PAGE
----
Building Moral Robots, With Whose Morals?

BEAR, or Battlefield Extraction-Assist Robot, is designed to help soldiers in need. But other robots could take on roles as combatants. Credit Telemedicine & Advanced Technology Research Center

BEAR, or Battlefield Extraction-Assist Robot, is designed to help soldiers in need. But other robots could take on roles as combatants.
Credit Telemedicine & Advanced Technology Research Center

I certainly wouldn’t trust the politicians or corporate money-mongers. Heather Goldstone proposes three sources: The Geneva Convention, Asimov’s Laws of Robotics, and/or The Ten Commandments. Whose morals would you want AI to model?

Via at WCAI:

Giving robots morals may sound like a good idea, but it’s a pursuit fraught with its own moral dilemmas. Like, whose morals?

Stop and look around you right now. You’re sitting in front of a computer and, chances are, there’s a phone or some other “smart” device in your vicinity. As our devices get more capable, and we become more reliant on them, there’s increasing hand-wringing over whether our relationships with technology have gone awry.

In some circles, the conversation has a particular urgency to it – because they’re talking about whether or not robots could – or should – be entrusted with life and death decisions, and whether such robots could ever be conferred with anything comparable to our morals.

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The Triumph of the Military-Industrial-Congressional Complex

Defense Secretary Chuck Hagel, Ashton Carter’s predecessor, greets Sen. Carl Levin and Sen. John McCain, at right in the blue and red ties, respectively. Photo via Wikipedia

Defense Secretary Chuck Hagel, Ashton Carter’s predecessor, greets Sen. Carl Levin and Sen. John McCain, at right in the blue and red ties, respectively. Photo via Wikipedia

Via Ben Cohen & Winslow Wheeler at Medium:

In his farewell address in January 1961, Pres. Dwight Eisenhower famously cautioned the American public to “guard against the acquisition of unwarranted influence, whether sought or unsought, by the military-industrial complex.”

Today it’s routine for critics of wasteful military spending to cite Eisenhower’s warning. Unfortunately, Eisenhower did not warn us that the military-industrial complex would become increasingly malignant as it morphed into less obvious forms.

The “complex” is no longer just “military” and “industrial,” and it has extended far beyond just its congressional branch, which Eisenhower also intended to include.

It’s now deeply embedded in the fiber of the American political system, academia, the civilian leadership of the Defense Department and—increasingly—the White House itself.

• • •

The military-industrial-complex was on display—but passed without wide notice—on Dec.

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A Guide to Skinner’s Genealogy of Liberty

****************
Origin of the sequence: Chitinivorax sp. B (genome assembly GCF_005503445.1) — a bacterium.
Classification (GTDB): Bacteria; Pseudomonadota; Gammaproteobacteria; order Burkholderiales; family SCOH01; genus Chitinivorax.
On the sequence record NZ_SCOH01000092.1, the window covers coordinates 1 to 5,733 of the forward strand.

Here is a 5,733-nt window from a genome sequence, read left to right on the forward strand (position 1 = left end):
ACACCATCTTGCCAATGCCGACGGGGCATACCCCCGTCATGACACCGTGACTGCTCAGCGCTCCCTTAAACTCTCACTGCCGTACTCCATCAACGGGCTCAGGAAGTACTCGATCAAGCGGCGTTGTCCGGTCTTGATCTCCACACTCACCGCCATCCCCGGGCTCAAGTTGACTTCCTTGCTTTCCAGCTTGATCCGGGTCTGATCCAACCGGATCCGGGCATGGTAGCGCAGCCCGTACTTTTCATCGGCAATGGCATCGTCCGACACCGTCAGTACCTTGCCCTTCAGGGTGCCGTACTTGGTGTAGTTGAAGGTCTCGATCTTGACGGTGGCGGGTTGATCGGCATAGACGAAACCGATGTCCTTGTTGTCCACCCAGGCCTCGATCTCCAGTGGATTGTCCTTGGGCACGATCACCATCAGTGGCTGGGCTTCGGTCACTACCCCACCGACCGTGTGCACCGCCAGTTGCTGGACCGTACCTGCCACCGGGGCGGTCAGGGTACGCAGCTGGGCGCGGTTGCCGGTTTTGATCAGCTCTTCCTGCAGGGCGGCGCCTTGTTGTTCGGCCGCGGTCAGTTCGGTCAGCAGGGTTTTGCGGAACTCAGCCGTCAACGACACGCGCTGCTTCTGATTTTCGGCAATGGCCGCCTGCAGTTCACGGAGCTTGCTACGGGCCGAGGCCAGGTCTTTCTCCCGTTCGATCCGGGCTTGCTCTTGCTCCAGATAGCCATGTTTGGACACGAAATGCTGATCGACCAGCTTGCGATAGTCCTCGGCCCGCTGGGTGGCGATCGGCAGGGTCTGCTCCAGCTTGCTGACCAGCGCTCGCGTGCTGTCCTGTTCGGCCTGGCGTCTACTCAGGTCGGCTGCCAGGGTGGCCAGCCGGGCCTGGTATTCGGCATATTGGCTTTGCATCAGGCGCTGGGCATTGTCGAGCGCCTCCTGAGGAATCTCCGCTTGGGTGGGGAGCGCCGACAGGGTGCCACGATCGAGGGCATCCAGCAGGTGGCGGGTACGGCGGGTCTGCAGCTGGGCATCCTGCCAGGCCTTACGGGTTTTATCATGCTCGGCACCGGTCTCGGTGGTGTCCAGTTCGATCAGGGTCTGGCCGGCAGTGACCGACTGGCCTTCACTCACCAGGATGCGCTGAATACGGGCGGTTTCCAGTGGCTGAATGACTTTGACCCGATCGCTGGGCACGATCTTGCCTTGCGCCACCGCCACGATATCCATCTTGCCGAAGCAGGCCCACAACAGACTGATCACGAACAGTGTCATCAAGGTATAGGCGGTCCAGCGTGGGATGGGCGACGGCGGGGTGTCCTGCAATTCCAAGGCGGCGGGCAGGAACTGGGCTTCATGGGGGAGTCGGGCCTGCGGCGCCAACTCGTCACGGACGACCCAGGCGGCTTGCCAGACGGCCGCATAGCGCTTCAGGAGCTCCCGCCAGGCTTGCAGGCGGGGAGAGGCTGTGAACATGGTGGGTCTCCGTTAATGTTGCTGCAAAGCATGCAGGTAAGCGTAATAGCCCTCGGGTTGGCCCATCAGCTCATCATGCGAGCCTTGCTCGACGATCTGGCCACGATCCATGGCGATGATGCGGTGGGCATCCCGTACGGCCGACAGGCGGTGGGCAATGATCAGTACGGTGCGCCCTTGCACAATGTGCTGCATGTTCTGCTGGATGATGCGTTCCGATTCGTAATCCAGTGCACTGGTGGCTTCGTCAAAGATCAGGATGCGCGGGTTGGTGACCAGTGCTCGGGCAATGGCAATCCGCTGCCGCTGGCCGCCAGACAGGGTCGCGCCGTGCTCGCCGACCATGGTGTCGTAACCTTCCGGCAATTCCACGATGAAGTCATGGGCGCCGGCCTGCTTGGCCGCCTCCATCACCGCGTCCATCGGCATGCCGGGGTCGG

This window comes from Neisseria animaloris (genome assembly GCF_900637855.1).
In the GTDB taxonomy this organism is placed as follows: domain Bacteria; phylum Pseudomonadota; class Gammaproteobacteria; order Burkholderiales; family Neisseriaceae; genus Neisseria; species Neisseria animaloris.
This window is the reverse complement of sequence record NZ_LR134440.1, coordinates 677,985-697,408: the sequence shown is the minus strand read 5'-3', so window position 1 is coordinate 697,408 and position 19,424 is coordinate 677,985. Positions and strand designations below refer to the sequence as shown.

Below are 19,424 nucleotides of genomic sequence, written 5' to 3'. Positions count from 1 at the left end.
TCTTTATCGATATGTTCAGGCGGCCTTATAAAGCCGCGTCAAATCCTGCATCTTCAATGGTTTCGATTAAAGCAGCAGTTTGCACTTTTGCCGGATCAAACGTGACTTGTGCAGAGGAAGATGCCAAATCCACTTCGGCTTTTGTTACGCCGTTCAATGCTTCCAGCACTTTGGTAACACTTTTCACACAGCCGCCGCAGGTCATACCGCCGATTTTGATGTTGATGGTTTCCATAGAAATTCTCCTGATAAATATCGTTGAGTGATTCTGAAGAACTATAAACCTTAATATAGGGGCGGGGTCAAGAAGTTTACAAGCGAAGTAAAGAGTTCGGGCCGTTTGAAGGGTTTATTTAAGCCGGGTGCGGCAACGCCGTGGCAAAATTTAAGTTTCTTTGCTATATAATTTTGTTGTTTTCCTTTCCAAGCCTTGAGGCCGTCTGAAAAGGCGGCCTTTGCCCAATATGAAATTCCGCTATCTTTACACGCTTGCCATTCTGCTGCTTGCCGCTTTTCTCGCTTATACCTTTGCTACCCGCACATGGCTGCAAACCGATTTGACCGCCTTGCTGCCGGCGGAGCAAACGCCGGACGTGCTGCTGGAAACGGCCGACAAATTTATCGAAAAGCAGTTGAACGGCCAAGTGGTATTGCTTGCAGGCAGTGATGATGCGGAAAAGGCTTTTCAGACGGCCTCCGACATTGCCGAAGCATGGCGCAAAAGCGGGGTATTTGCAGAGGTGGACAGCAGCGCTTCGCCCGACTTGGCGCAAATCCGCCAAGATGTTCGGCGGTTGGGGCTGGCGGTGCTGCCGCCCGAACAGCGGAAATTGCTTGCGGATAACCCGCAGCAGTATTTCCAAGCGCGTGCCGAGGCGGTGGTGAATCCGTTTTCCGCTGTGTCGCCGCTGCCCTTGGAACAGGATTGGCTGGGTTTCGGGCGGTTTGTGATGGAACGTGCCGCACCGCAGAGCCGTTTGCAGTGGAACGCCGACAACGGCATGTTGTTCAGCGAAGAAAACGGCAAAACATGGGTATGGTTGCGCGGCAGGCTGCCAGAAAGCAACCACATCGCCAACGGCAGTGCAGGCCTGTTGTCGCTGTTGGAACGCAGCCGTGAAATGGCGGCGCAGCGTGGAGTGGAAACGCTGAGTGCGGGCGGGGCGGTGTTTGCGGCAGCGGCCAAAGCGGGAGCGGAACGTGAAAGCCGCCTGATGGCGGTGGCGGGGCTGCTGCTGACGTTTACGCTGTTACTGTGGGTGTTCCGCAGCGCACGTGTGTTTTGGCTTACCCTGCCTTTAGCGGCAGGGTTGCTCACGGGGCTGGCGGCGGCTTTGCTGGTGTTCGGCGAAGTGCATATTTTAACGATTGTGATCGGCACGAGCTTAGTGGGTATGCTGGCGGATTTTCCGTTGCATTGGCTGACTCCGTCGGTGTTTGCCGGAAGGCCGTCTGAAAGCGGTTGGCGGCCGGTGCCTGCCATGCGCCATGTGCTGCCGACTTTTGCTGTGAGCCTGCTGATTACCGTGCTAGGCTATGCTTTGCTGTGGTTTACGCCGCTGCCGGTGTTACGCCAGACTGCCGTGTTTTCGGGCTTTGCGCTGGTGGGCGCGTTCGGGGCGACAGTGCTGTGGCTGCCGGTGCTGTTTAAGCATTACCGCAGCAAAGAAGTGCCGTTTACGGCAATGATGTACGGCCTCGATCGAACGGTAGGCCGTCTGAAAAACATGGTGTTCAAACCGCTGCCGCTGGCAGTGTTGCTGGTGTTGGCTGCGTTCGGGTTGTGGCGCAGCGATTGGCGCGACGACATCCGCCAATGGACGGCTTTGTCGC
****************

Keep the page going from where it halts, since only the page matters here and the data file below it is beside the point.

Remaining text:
delacroix_liberty

This was originally published on Philosophical Disquisitions.

What does it mean to be free? Liberty is the most important concept in modern political theory. That’s an overstatement, of course. There are other important concepts — equality? well-being? — and somebody could no doubt make the case for them. Still, liberty is very important, particularly to those who have temerity to call themselves “liberal”. It would help if they had some more detailed conception of liberty.

The traditional philosophical approach to this is to provide a conceptual analysis of what it means to be at liberty. The philosopher, from their privileged position in a comfortable armchair, thinks deeply about the nature of freedom. They propose a definition — a set of necessary and sufficient conditions for the application of the predicate “liberty” — and then they defend this analysis from a range of counterexamples and counterarguments, some proposed by themselves, some proposed by their philosophical friends and enemies.… Read the rest

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The Gympie-Gympie Tree Has an Insanely Painful Sting

Have you ever known anyone stung by the Gympie-Gympie tree? It sounds horrifying — the pain can last for up to several months with reocurrences for years afterwards.

Sumitra writes at Oddity Central:

‘Gympie-Gympie’ is hardly the name you’d expect for a stinging-tree. It looks quite harmless too, but in reality, the Gympie-Gympie is one of the most venomous plants in the world. Commonly found in the rainforest areas of north-eastern Australia, the Moluccas and Indonesia, it is known to grow up to one to two meters in height.

In fact, the Gympie-Gympie sting is so dangerous that it has been known to kill dogs, horses and humans alike. If you’re lucky enough to survive, you  only feel excruciating pain that can last several months and reoccur for years. Even a dry specimen can inflict pain, almost a hundred years after being picked!

With the exception of its roots, every single part of the deadly tree – its heart shaped leaves, its stem and its pink/purple fruit – is covered with tiny stinging hairs shaped like hypodermic needles.

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Politicians or central bankers: who runs the world?

401(K) 2012 (CC BY-SA 2.0)

401(K) 2012 (CC BY-SA 2.0)

By Mark Beeson, University of Western Australia